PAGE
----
In January 1941, the American Consul General sent a form letter to Ernst which stated, in unfriendly terms, that due to the shortage of transport to the USA, it was incumbent on the visa applicant to obtain steamship tickets before visas would be issued as visas were valid for a period of four months only. This was followed by the statement:'you are urgently requested not to address further communications to this office.  Alvin Johnson replied on the 7th of February to Lore's letter of the 26th of January.  He wrote:" It fills me with admiration for the way in which you and your children bear up under the difficult circumstances of the time. My settlement in North Carolina has gone through its first critical year, and at the time they are busily planting spring crops. We hope to add seven more families in the near future etc. You and your husband are educators-great educators. There ought to be a place for you in America. My settlement is not the place, because you are not farmers, and there is no other function in the community by which you could make a living." That letter clearly indicated the end of Lore's association with Alvin Johnson.  During the winter of 1940/41, the British Air Force defeated the German Luftwaffe. The bombing of Newport ceased and Nant Coch School returned home the following March, 1941. Gladys Stefyn, wrote:" This is to testify that Dr.L Goldschmidt has been a resident at Cleddon Hall, branch of Drayton High School, Newport, Mon. since it opened in September 1940. During this time the school has received several children from Dr.Goldschmidt's former school at Folkestone, when they were turned out of their billets in Caerwent and these have settled down happily amongst our own pupils. Her devotion to the children in her charge is worthy of the highest of praise. During the six months she has been here Dr.Goldschmidt has also acted as Matron and supervised the housekeeping to my entire satisfaction."  She added a second testimony praising Dr.Leonore Goldschmidt's work and personality.  Otto Fendrich wrote: "I cannot remember why we left Cleddon Hall. A few of us went to Lydney where again I was billeted with Joseph Keiler. I have lost touch even with him- the last thing I heard about him was that he went to Bristol University to study Electrical Engineering."  Lore could not follow to Newport, as it was still a protected area  , and found herself without any teaching position or place to live. Temporarily, she joined Pastor Smith who had been moved to Maryland near Trelleck. At that same time, Ernst was released from the Internment Camp. Devastated by his internment, without a home of his own, with his family dispersed, found the support and friendship of his family members and friends in London invaluable. He found refuge with his second cousin Robert and Margot Goldschmidt at 32 Beechwood Avenue, Finchley. Usually overcrowded, 32 was a home from home for all family and friends during WWII.  Joe Bender took him to lunch in an Italian Restaurant. He visited Alfons Cohn, where he met Lore’s niece, Mine, about to marry Dick Kean, a law student. He visited Hans Baum, son of a Coblenz cousin, who was busy making plastic buttons for the British Army. Then he offered his services to the International Labour Branch in London.  Slowly he began to find his feet. By the end of April, Lore had found a temporary position with an evacuated school, St Helens Girls' School, Tregoyd, Three Cocks. Brecon. It was a live-in position where Ernst could not join her. This made him very unhappy. Nevertheless, he started to work on outstanding items. He sought and got permission to visit Folkestone. The houses had not been bombed and the garden was as beautiful as ever. He wondered why the school had left? He started to negotiate further furniture sales with Catesby's.  He worked hard to regulate the position of all evacuated pupils. On May 1st, he visited B'nai Brith. Mrs Epstein, who was angry with Lore for reporting her and the B'nai Brith to the Movement for the Care of Children, kept him waiting for an hour and called Mrs.Heinemann for assistance but after giving both the latest information on all the children sponsored by them, he finally succeeded in obtaining the outstanding money for items such as spectacles, shoes, and other minor items. He reported to Lore that he thought that "they were broke". He went to see the "Movement for the Care of Children", the organization that had brought the children to England and who were ultimately responsible for them. They admitted their difficulties and asked him to consider opening a new hostel. He sent all this information to Lore plus copies of the Times Educational Supplement. He informed her that, as of the 28th of February, the possibility of employment for Aliens by State Institutions had been granted. It was, therefore, of great importance that she found a good job, especially as he wanted so urgently to join her. In the meantime, more problems with billeting pupils arose. Two boys, Pless and Gold, needed new billets. Lore wanted them to go to Lydney Grammar School. She asked Jimmy Waite, the new friend from Tintern to make inquiries. The answer was very negative because the matter had been referred to the Clerk to the Lydney Rural District Council in Chepstow who said that the other three boys should not have been billeted there either. Jimmy advised not to proceed as they could risk losing the other billets. He offered to try to find other billets for the boys and give them lessons if required. He was a true friend!  By June, Lore had rented a cottage and Ernst joined her, the worst was over! They were able to spend their summer holidays in another Welsh beauty spot, Three Cocks, Brecon. I joined them and studied Latin with my mother for an extra O-level examination next December. The parents discussed their future. With all the rejections and all the other problems that they had encountered while looking after the children in England, both decided that they did not want to open another hostel but wanted to move on with their lives. With employment restrictions lifted, Ernst wanted to obtain a position as a wages accountant. Lore decided to return to teaching in government schools, her original choice.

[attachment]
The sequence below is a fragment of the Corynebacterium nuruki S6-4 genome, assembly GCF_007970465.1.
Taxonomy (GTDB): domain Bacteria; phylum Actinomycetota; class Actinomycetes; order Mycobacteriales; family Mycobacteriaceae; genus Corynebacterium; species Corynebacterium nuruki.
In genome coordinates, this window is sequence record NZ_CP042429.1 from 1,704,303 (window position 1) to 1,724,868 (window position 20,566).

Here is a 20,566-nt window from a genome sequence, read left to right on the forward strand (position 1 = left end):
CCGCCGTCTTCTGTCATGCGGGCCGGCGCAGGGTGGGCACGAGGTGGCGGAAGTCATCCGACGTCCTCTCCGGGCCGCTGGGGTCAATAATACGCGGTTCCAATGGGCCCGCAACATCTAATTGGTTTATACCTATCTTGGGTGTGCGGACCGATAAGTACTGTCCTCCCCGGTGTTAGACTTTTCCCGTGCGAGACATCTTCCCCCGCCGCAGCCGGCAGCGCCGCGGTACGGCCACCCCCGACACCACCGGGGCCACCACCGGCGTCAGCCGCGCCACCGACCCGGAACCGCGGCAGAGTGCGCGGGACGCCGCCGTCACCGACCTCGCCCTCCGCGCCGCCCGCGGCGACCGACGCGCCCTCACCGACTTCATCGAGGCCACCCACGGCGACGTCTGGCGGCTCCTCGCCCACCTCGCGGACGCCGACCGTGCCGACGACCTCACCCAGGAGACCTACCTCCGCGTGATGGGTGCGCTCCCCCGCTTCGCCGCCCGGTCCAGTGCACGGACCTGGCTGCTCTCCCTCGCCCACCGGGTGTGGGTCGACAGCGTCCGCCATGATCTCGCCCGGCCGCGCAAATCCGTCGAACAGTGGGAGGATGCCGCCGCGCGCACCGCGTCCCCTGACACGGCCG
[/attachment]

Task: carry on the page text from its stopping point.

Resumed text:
Once this decision was made, the Dr.Leonore Goldschmidt Schule or Athelstan School ceased to exist.
 Letters from US Consulate in London to Ernst, 1940-1941, in possession of the author
 Letter from Johnson to LG, 7/2/1941, in possession of the author
 The author paid avisit to the Titles Office in Burgaw, County Town of the County of Pender,North Carolina, in the fall of 1990. She found several documents relating toVan Eeden Farm lands:- 1) The purchase of the land on the 9th of September 1939from Hugh Macrae and Co. by the Alvin Corporation for the peppercorn price of$10 2) Contracts with refugeefarmers Lewin, Willman and Wolf. 3) Mortgage release documents for thesesettlers, as none were able to meet their mortgage obligations. Wolf was thelast to leave on the 15th of December 1949. The author met the present owner,war veteran John Wilkins, who bought all the land and improvements from theAlvin Corporation in 1949 for $11000 with his GI grant. Wilkins, who had turnedthe whole acreage into a dairy farm with 75 Holstein Fresian cows, told theauthor that Johnson's scheme was totally unsuitable for the Van Eeden tract as,due to very poor drainage, vegetable farming could never be economical. It wasa sad story but Lore's efforts had saved the lives of these Jewish farmers.
 Testimony by Gladys Stefyn, Headmistress, 14/12/1940, in possession of theauthor
 To Whom It May Concern, 9/3/1941 in possession of the author
 End of letter from Fendrich to the author, 29/1.1986
 Letter from Chief Constable of Newport to LG,1/5/1941, in possession of theauthor
 Correspondence between Ernst and Lore ending 15/5/1941 in possession ofthe author
 Ministry of Labour and National Service to EG, letter in possession of theauthor
 Letter Catesbys to EG, in possession of the author
 Letter from J Waite to LG, in possession of the author